TAMPA — Brenda Tipps didn't get much sleep the night before, and she was wilting in the afternoon heat, but she forged ahead to the next Seminole Heights house.
"Tony Green. 33. Male. No party," she read from her clipboard.
She knocked, ready to ask Mr. Green if he planned to vote for the likely Democratic presidential candidate, Sen. Barack Obama, in November.
Though she has lived in the United States for almost 40 years, this will be the first time Tipps, 67, will be able to cast a vote in a presidential election. Born in England, the retiree just became a citizen this year, and she's jumping right into Obama's campaign.
"I feel that it is really possible to make a change," she said.
Tipps knocked on doors along with Jonah Gorski, one of dozens of Obama staff workers who led volunteers door to door Saturday in neighborhoods stretching from Pensacola to Sarasota. It's the first of many statewide canvassing events, according to the Obama campaign.
"It's going to be larger than any Democratic campaign and maybe any campaign in history here," Florida Obama spokesman Mark Bubriski said.
The Florida Obama campaign already has surpassed many others in terms of laying infrastructure more than four months before the general election. Obama's staff won't reveal exact numbers, but Bubriski said it plans to hire "a lot more than 100" paid staffers. Last month, the campaign employed 20.
The Obama campaign declined to say how many offices it's already opened, but the campaign Web site indicated that over the past week three offices have sprung up in Miami Gardens, Altamonte Springs and DeLand, in addition to new headquarters in Tampa.
Some political veterans say they hear that the campaign plans to open between 30 and 50 offices, including one in the heart of St. Petersburg, along Central Avenue and near 25th Street.
Many of the offices will be in places typically ignored by Democrats, said Florida director Steven Schale at the opening of the statewide headquarters in Ybor City this week.
"Fifty offices is a gi-normous number and pretty unprecedented for a statewide campaign," said Derek Newton, a Democratic consultant in Miami.
In 2000, Al Gore's campaign had only about a half-dozen paid staff workers in Florida, said political strategist Karl Koch of Tampa. In 2004, the Kerry campaign hired a few dozen staff workers here, but few had Florida experience and even fewer had been hired as early as July, political strategists and former Kerry staffers say.
In Tampa, 10 Obama supporters arrived at the downtown library Saturday morning for the first shift of volunteers for door-to-door campaigning. They worked the area around the University of South Florida.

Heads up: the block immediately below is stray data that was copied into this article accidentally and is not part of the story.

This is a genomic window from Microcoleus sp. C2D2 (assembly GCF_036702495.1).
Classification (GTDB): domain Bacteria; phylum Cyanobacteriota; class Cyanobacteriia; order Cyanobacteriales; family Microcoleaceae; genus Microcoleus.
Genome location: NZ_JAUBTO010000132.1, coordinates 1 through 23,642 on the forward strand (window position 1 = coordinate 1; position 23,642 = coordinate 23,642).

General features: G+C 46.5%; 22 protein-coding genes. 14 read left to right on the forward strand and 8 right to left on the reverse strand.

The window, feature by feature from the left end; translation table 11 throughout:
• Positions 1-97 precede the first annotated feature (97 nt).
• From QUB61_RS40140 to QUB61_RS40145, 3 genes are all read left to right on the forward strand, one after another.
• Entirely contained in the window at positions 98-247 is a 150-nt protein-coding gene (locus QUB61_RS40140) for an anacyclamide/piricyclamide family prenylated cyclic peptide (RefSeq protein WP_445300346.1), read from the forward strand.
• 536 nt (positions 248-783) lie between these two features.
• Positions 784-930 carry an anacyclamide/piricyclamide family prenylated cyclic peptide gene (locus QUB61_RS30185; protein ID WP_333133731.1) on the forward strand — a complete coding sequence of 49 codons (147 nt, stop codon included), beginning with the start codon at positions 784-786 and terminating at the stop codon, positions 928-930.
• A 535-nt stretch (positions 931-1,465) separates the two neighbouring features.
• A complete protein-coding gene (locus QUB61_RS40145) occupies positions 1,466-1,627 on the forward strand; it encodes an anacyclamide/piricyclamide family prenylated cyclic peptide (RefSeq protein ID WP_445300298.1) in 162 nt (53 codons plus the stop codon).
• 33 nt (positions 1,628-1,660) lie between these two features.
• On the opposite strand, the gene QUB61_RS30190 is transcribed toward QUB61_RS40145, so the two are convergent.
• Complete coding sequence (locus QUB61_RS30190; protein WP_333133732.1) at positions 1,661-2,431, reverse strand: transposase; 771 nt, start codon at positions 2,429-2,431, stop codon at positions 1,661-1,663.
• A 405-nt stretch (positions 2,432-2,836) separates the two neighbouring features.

Chris Radulich came from Apollo Beach to help. A retired phone company employee, the 60-year-old moved here three years ago from Long Island.
He said Saturday's canvassing was his first campaign work since he helped his former party, the Republicans, up North.
The events of the past seven years have motivated him, he said. "I have to get out and do something more than vote."
Tipps, part of the afternoon shift, met several Obama supporters while knocking on doors in Seminole Heights. She encountered only one person still on the fence.
Melinda Welch, 38, wanted to know Obama's stance on marriage. "I'm leaning toward him because I'm a Democrat, but I'm unsure," she said.
What the Obama Florida campaign is counting on is thousands of volunteers to dispatch across the state.
On Friday, volunteers were registering voters at the Starbucks in Ybor City, at Safety Harbor's Third Friday Music Series and in Boca Raton at the opening night of Batman: The Dark Knight. Others waved signs on an Inverness street corner.
On May 10, the campaign had 1,000 volunteers show up at events statewide to register voters, said Obama Florida finance chairman Kirk Wagar. At that point, the campaign had only three paid staff members, he said. "I think it'll be a holy smokes moment, when people realize how many people are volunteering full time vs. paid staffers," Wagar said.
Obama has rejected public financing, so his campaign isn't bound by the limits on spending and rules preventing coordination between the state party and the candidate, Wagar said.
"The real exciting thing is there's going to be one place that houses all the information, with one thing in mind: electing Barack Obama," Wagar said.
But there's some concern that with so many young, imported staff members — many started driving down to Florida this week — there may be problems explaining the different varieties of Florida Democrats.
"There is always a risk, because Florida is literally and electorally five different states," said former state party executive director Screven Watson. "If you get people from Iowa or New Hampshire who try to overlay their experience in Florida, it's a disaster. We don't have condos or bagel shops or huge pockets of Democrats in Bay County, like we do in Broward County."
But Watson also noted that the Obama campaign has hired a lot of experienced Florida strategists to run the show, including more than half of the Florida Democratic Party office staff.
Times staff writers Janet Zink and Cristina Silva contributed to this report.